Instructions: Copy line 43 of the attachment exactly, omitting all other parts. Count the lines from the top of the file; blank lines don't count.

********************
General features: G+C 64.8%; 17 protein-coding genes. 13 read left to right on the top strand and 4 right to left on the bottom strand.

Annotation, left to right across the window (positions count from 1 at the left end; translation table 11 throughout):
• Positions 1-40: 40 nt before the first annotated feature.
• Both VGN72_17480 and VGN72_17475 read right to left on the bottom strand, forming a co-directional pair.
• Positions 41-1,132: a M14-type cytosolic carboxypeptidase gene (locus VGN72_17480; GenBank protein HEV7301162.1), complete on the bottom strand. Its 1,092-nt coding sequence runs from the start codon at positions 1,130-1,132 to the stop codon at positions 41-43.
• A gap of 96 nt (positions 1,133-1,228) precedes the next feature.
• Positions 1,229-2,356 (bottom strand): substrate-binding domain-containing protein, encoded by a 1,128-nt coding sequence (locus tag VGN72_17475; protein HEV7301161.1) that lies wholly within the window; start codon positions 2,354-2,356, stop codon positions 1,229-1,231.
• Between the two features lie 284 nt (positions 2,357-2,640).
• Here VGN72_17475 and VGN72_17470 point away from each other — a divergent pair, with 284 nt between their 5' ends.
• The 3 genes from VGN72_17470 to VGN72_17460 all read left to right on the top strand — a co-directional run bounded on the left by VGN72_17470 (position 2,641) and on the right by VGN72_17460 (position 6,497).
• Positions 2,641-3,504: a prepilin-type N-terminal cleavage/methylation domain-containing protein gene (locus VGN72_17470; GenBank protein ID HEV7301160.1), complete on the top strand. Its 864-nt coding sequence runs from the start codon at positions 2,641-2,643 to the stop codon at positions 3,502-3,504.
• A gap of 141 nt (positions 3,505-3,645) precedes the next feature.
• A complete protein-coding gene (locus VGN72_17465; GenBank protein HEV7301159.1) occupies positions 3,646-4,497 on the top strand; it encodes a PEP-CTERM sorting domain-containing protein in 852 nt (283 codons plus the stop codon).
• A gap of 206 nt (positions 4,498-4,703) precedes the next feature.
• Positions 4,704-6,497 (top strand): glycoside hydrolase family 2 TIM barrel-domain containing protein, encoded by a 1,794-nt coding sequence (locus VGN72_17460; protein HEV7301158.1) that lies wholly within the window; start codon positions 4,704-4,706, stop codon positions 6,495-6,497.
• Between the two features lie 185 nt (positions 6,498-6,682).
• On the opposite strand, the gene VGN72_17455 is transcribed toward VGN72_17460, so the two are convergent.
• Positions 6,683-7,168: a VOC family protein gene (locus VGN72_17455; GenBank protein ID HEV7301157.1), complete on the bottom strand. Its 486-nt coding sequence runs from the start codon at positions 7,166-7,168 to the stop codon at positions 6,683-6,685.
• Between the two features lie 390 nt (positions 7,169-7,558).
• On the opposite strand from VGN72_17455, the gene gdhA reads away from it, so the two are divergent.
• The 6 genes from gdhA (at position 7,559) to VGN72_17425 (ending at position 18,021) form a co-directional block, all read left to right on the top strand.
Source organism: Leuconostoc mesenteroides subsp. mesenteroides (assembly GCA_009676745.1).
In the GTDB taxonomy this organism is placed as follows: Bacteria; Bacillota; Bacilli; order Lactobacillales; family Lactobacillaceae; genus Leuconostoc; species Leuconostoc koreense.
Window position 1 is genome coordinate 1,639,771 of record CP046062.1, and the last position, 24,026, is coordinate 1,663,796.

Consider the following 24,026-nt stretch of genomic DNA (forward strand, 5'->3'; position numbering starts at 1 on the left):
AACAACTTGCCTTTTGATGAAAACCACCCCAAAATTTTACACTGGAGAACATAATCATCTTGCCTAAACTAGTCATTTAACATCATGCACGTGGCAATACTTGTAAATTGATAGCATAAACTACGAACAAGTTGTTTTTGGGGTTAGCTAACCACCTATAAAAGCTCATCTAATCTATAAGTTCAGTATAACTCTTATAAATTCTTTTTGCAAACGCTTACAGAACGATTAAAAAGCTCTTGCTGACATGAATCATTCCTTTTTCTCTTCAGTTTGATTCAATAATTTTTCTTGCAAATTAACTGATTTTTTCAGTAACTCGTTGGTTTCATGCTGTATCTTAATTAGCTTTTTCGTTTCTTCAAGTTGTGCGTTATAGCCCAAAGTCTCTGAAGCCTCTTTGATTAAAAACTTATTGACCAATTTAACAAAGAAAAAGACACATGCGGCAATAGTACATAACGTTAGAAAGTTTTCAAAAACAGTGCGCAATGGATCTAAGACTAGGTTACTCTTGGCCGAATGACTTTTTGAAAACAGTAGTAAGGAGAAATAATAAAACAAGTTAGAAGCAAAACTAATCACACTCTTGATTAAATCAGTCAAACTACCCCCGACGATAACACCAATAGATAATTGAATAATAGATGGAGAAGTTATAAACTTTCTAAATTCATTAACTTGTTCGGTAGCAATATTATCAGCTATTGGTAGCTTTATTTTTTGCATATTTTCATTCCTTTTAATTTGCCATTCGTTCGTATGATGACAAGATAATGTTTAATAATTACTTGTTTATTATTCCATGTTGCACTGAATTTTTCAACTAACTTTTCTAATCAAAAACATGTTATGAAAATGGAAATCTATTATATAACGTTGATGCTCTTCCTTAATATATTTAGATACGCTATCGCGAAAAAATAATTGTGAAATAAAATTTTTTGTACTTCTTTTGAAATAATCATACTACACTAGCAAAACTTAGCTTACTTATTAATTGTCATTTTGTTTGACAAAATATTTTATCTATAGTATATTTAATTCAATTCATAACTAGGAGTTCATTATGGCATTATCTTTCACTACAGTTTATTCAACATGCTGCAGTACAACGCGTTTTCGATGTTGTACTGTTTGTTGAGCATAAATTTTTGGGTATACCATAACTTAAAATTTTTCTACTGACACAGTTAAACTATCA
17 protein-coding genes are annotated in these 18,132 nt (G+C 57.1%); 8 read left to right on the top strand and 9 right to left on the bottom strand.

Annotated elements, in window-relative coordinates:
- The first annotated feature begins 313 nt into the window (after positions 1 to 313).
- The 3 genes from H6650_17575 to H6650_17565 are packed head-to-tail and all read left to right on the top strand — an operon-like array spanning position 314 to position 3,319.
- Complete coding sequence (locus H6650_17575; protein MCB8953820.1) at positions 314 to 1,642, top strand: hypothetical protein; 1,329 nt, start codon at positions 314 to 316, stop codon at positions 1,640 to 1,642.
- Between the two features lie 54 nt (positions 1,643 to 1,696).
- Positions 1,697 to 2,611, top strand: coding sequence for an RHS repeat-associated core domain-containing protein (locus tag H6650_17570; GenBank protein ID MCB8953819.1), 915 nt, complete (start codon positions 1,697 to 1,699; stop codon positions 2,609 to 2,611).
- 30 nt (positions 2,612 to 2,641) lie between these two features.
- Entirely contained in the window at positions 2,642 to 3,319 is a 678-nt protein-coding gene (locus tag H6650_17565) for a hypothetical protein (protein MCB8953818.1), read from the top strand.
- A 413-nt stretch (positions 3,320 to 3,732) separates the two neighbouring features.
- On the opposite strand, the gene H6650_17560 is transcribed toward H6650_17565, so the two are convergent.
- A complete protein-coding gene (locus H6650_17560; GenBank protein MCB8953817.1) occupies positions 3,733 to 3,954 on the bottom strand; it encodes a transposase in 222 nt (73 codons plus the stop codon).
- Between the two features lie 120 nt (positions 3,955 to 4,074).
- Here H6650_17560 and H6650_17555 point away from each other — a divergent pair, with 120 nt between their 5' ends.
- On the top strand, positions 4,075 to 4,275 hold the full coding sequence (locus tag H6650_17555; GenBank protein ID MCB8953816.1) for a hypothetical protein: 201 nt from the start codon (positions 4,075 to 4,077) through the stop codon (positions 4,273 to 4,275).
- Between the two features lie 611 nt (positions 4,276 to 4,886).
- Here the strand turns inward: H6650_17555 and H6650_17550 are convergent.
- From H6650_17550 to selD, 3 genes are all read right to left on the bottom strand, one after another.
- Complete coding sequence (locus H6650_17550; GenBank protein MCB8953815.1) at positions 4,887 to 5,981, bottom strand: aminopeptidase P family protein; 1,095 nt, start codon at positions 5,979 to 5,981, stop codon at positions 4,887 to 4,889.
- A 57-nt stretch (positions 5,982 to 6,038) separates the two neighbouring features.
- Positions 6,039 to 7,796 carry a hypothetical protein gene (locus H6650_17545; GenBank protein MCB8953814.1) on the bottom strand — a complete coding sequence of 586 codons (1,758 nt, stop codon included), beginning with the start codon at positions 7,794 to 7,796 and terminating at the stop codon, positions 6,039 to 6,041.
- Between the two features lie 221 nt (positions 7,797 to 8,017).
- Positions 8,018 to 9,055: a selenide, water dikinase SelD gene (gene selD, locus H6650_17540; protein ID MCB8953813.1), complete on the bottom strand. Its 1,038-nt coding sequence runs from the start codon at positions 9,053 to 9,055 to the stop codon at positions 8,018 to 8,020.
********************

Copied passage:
- Here the strand turns inward: H6650_17555 and H6650_17550 are convergent.